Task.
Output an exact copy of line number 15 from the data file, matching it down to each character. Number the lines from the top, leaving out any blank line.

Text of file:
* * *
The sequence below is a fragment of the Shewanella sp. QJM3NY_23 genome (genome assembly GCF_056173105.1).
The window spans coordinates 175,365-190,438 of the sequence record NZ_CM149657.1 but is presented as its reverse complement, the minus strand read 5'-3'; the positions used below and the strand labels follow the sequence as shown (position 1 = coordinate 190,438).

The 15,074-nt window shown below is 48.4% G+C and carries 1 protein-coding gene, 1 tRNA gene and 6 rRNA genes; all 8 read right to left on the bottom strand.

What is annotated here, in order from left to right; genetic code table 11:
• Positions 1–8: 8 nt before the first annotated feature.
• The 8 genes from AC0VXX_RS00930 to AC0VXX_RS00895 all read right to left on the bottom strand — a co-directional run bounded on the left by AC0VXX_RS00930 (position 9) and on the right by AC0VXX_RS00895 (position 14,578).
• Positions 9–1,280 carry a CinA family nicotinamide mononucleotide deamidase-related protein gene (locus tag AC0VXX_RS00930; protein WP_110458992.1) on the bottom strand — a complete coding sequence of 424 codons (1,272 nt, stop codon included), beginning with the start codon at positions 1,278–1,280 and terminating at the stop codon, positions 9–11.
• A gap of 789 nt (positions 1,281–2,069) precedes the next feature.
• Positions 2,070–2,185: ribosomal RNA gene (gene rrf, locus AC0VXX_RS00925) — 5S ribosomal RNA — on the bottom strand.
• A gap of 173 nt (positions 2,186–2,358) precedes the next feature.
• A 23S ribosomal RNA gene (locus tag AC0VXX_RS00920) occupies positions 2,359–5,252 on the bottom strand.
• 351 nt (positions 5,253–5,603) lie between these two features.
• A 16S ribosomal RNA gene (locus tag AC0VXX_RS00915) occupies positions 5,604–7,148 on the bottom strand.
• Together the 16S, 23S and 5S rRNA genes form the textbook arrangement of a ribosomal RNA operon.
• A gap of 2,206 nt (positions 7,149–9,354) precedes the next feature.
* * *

• A gap of 2,206 nt (positions 7,149–9,354) precedes the next feature.